What Sitcoms Really Tell Us About Human Behavior

In a recent column in the New York Times, David Brooks highlights a trend in sitcoms over the past 20 years: shows about friendship groups (e.g. Friends and How I Met Your Mother) have replaced series about families (Leave It to Beaver, The Cosby Show).

On the upside, these new-ish "flock comedies," as Brooks calls them, have a narrative advantage over their family-focused counterparts: "it helps to have a multitude of characters on hand zooming in and out of scenes," he writes. In other words, the sprawling cast of Desperate Housewives offers more opportunities for comedic situations than the static family unit of The Dick Van Dyke Show.



But these shows also point to a change in the behaviors of today's young people—one that's potentially troubling, in Brooks' mind: "With people delaying marriage and childbearing into their 30s, young people now spend long periods of their lives outside of traditional families, living among diverse friendship tribes," he writes. He worries that these group friendships mean the younger generation is "trading flexibility and convenience for true commitment."

Lost in this conversation, though, is another type of TV show that has been around much longer than the flock comedies Brooks describes: the workplace sitcom. This genre follows a similar logic to friendship-focused series: shows set in offices also capitalize on large casts and they also examine the ways people attempt to replace—or perhaps avoid—the commitments of family. But while Brooks frets over the possibility that superficial friendships could impede people's ability to establish deeper connections, the shows themselves suggest otherwise: on TV work, not friendships, pose the greater threat to family relationships.

From a narrative perspective, workplace shows are similar to Brooks' flock comedies—they both use their setups (a friendship group, an office) as a way to explore "a multitude of characters." Night Court's cast was particularly vast because the show focused on the lives of both the workers at the court and the people who stood trial. And the The Office is almost a parody of a diverse office place, with regular characters ranging from Germanophile beet farmer Dwight to pop-culture-obsessed Indian-American Kelly to Oscar, a gay Mexican-American.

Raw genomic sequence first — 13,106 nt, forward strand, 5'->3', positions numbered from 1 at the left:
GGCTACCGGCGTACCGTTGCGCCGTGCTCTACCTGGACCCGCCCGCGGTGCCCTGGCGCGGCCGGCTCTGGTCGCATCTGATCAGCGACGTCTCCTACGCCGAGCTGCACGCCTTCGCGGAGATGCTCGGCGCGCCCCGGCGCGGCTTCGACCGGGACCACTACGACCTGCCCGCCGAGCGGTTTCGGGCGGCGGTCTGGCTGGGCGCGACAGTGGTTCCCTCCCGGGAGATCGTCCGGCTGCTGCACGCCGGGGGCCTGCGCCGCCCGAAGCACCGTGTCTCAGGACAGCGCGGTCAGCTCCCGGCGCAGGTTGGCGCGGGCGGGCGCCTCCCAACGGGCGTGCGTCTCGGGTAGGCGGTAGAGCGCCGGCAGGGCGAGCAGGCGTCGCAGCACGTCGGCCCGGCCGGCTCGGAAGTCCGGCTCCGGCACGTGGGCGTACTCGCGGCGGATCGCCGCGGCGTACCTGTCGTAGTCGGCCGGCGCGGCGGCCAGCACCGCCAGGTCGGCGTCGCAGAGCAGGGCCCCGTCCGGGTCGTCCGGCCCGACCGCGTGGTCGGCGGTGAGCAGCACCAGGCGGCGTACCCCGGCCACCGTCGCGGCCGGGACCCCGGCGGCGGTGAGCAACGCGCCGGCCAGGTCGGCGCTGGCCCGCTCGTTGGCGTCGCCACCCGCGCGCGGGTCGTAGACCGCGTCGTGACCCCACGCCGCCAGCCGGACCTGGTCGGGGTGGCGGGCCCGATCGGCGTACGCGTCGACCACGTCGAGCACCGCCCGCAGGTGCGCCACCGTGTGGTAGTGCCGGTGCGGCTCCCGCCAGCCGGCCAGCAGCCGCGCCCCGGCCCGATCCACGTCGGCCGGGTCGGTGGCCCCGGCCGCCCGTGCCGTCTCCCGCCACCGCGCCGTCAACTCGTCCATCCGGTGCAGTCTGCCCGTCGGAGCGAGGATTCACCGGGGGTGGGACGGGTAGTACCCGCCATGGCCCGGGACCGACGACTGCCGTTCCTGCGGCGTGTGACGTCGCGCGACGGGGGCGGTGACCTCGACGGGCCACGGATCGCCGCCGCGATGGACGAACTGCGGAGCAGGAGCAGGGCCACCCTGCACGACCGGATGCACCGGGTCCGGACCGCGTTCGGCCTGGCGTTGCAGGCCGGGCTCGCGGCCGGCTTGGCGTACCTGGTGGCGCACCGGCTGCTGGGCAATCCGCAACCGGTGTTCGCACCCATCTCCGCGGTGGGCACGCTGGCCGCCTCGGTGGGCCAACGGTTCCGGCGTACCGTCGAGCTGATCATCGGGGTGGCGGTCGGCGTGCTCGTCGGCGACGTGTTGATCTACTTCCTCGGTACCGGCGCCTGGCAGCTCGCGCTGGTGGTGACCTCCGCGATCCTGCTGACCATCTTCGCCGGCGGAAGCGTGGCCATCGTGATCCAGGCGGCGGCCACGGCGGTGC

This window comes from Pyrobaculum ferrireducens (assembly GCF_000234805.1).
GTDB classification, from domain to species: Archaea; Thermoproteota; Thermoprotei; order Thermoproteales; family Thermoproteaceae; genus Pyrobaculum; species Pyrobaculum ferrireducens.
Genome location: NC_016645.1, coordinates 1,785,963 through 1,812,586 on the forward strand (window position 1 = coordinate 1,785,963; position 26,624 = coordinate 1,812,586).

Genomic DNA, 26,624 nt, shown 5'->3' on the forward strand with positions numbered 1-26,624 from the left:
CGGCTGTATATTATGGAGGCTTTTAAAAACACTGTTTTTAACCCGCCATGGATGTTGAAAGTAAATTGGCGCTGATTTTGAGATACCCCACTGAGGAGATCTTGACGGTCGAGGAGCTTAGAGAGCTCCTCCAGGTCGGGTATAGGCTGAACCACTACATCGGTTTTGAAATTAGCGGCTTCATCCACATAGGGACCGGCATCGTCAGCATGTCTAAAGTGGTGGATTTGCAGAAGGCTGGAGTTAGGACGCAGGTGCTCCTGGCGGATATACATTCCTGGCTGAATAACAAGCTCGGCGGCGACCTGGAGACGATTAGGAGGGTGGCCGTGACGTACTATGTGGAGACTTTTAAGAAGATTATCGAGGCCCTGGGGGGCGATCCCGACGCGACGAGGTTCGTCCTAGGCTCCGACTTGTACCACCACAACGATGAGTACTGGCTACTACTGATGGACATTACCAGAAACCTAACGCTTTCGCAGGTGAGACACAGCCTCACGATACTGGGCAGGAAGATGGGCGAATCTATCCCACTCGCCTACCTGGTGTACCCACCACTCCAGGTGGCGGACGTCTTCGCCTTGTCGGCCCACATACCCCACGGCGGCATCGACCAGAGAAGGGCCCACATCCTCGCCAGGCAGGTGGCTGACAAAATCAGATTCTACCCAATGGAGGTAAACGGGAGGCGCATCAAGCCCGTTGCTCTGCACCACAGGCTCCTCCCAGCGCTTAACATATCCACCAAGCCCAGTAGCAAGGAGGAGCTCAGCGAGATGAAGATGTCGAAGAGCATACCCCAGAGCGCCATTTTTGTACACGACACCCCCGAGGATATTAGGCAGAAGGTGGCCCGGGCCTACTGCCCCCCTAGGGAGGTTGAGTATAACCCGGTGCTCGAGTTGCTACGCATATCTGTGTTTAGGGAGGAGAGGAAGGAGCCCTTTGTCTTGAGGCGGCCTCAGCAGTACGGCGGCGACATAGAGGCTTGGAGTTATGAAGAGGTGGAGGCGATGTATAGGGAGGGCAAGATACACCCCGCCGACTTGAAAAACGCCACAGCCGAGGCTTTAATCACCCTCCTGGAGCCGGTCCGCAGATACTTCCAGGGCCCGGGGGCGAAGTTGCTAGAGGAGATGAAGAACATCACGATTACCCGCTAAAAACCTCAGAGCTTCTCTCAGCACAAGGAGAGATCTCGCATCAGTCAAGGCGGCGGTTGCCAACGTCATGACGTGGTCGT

And, more compellingly, these shows look at the ways people attempt to find satisfaction outside the nuclear family. The characters on flock comedies rely on their friends to play the role of spouse and kids, while on workplace shows they depend on their jobs. Mary Tyler Moore's Mary uses her new job as a television producer as an outlet after breaking up with her fiance. On The Office, Michael Scott's most consistent prop is his "World's Best Boss" mug—a sendup of a "World's Best Dad" mug. 30 Rock is even more knowing about its commentary on the ways people substitute family with work. In an episode in season 3, guest-star Oprah Winfrey tells Liz that she allows her two infantile colleagues, Jenna and Tracy, to fill the role of the children she doesn't have.

But these shows about the workplace do include one element that's missing from the friendship sitcoms: judgment. While shows like Friends and How I Met Your Mother are neutral to positive about the ways friends fill in for family, nearly every workplace series seems at least intermittently uneasy about characters who have no family life outside of work.

One of the more heartbreaking episodes of The Office shows Michael visiting a rival paper company, which is run by a father and his son. As the camera pans the Prince Family Paper offices, it rests upon the owner's mug—which says World's Best Dad on it. The implication is: this is what Michael really wants—a life in which his most important accomplishment is being a father rather than a boss. (This is a desire that's made even more painfully obvious when he spreads a rumor that he's the father of a former colleague's baby—even though he knows full well she used a sperm donor.) In contrast, the two characters we're meant to feel least sorry for are Jim and Pam, who meet in the office, get married, and have a baby.

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Eleanor Barkhorn is a former senior editor at The Atlantic.

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